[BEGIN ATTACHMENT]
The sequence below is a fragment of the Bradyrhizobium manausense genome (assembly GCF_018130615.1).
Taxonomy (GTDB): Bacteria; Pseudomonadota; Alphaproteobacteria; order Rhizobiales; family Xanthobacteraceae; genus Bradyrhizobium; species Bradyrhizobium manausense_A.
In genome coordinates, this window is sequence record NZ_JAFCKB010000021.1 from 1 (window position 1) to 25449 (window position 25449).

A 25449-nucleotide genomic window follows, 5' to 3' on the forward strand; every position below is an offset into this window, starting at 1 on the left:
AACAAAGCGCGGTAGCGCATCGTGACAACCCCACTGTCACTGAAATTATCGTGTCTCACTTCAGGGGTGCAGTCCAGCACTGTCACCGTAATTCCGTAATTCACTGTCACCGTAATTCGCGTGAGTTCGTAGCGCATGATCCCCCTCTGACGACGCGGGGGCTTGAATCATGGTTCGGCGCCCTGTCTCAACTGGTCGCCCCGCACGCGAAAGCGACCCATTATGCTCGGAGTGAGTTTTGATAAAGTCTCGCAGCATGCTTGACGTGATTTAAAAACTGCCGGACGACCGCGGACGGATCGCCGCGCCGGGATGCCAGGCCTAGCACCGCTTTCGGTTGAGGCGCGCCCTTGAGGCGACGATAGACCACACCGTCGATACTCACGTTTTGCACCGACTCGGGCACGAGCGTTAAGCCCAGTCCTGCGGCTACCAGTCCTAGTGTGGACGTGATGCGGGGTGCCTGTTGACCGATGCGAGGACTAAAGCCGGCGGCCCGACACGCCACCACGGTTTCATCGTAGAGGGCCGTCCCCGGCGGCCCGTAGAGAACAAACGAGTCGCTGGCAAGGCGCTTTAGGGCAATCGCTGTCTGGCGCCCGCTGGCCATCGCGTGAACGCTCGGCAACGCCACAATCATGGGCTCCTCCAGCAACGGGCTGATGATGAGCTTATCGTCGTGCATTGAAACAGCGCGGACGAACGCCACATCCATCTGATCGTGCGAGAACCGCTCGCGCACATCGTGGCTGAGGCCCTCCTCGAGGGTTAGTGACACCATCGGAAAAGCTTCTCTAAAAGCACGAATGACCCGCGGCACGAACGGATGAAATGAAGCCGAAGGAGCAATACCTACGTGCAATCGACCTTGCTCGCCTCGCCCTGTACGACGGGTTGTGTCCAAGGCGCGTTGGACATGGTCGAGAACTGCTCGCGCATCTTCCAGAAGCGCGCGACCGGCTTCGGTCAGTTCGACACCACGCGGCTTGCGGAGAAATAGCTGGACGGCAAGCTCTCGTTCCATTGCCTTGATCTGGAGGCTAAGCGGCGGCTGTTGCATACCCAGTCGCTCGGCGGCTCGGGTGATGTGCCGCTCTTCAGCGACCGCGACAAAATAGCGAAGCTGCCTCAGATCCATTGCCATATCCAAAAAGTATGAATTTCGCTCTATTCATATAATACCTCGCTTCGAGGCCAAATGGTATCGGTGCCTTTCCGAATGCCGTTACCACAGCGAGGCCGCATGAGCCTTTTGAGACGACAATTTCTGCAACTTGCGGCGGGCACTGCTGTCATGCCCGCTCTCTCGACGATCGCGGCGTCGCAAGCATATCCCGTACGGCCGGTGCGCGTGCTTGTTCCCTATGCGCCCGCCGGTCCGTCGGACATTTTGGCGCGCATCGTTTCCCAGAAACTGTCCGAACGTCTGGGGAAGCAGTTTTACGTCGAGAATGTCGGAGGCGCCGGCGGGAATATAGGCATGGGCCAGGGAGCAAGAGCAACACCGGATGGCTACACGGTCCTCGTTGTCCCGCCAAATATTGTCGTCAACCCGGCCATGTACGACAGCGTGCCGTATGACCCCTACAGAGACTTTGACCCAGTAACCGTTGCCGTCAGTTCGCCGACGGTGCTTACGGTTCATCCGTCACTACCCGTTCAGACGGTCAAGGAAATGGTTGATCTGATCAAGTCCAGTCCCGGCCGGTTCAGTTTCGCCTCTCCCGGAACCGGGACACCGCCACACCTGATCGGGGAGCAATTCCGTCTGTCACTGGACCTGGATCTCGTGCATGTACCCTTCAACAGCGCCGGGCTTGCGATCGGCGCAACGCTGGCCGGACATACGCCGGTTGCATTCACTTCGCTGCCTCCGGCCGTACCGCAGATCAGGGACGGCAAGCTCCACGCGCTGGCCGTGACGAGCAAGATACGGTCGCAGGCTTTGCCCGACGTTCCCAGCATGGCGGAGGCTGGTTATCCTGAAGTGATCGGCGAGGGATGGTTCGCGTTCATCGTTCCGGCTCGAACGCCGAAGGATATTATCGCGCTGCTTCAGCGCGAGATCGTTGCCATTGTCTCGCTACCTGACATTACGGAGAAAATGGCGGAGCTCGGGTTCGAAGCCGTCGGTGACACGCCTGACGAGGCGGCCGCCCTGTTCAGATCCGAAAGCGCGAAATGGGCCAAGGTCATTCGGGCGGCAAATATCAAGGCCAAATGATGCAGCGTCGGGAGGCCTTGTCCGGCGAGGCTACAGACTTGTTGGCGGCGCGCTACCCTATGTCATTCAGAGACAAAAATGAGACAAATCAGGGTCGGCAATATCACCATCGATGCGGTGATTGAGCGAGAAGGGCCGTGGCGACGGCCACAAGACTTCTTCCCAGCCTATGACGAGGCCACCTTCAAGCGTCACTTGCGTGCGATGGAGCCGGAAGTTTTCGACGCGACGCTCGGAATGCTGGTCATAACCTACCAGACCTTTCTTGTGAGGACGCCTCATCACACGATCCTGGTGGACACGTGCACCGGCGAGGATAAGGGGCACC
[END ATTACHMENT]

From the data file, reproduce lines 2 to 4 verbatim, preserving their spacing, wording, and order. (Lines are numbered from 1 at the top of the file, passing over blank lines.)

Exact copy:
Taxonomy (GTDB): Bacteria; Pseudomonadota; Alphaproteobacteria; order Rhizobiales; family Xanthobacteraceae; genus Bradyrhizobium; species Bradyrhizobium manausense_A.
In genome coordinates, this window is sequence record NZ_JAFCKB010000021.1 from 1 (window position 1) to 25449 (window position 25449).

A 25449-nucleotide genomic window follows, 5' to 3' on the forward strand; every position below is an offset into this window, starting at 1 on the left: